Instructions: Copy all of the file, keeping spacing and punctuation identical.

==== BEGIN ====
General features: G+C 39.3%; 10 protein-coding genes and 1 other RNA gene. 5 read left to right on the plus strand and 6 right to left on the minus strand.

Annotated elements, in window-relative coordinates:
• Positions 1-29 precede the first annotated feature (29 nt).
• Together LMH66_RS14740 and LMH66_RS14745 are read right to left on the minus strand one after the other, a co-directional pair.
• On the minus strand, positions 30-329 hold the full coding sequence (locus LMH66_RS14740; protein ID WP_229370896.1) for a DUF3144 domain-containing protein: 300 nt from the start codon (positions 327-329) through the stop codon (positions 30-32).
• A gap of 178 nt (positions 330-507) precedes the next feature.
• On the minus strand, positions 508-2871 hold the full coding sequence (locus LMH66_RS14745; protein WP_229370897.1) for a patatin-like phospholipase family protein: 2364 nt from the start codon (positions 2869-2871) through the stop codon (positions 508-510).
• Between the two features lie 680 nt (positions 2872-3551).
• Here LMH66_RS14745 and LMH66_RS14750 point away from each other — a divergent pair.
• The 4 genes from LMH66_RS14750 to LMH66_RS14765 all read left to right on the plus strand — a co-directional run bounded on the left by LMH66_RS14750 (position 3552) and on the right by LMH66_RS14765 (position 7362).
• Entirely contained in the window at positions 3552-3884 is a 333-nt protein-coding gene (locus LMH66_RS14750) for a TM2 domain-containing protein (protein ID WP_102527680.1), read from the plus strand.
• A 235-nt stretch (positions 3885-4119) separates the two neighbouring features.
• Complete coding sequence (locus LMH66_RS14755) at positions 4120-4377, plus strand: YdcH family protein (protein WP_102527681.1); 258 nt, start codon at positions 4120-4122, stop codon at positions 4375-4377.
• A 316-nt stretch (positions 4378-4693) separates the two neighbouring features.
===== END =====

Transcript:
General features: G+C 39.3%; 10 protein-coding genes and 1 other RNA gene. 5 read left to right on the plus strand and 6 right to left on the minus strand.

Annotated elements, in window-relative coordinates:
• Positions 1-29 precede the first annotated feature (29 nt).
• Together LMH66_RS14740 and LMH66_RS14745 are read right to left on the minus strand one after the other, a co-directional pair.
• On the minus strand, positions 30-329 hold the full coding sequence (locus LMH66_RS14740; protein ID WP_229370896.1) for a DUF3144 domain-containing protein: 300 nt from the start codon (positions 327-329) through the stop codon (positions 30-32).
• A gap of 178 nt (positions 330-507) precedes the next feature.
• On the minus strand, positions 508-2871 hold the full coding sequence (locus LMH66_RS14745; protein WP_229370897.1) for a patatin-like phospholipase family protein: 2364 nt from the start codon (positions 2869-2871) through the stop codon (positions 508-510).
• Between the two features lie 680 nt (positions 2872-3551).
• Here LMH66_RS14745 and LMH66_RS14750 point away from each other — a divergent pair.
• The 4 genes from LMH66_RS14750 to LMH66_RS14765 all read left to right on the plus strand — a co-directional run bounded on the left by LMH66_RS14750 (position 3552) and on the right by LMH66_RS14765 (position 7362).
• Entirely contained in the window at positions 3552-3884 is a 333-nt protein-coding gene (locus LMH66_RS14750) for a TM2 domain-containing protein (protein ID WP_102527680.1), read from the plus strand.
• A 235-nt stretch (positions 3885-4119) separates the two neighbouring features.
• Complete coding sequence (locus LMH66_RS14755) at positions 4120-4377, plus strand: YdcH family protein (protein WP_102527681.1); 258 nt, start codon at positions 4120-4122, stop codon at positions 4375-4377.
• A 316-nt stretch (positions 4378-4693) separates the two neighbouring features.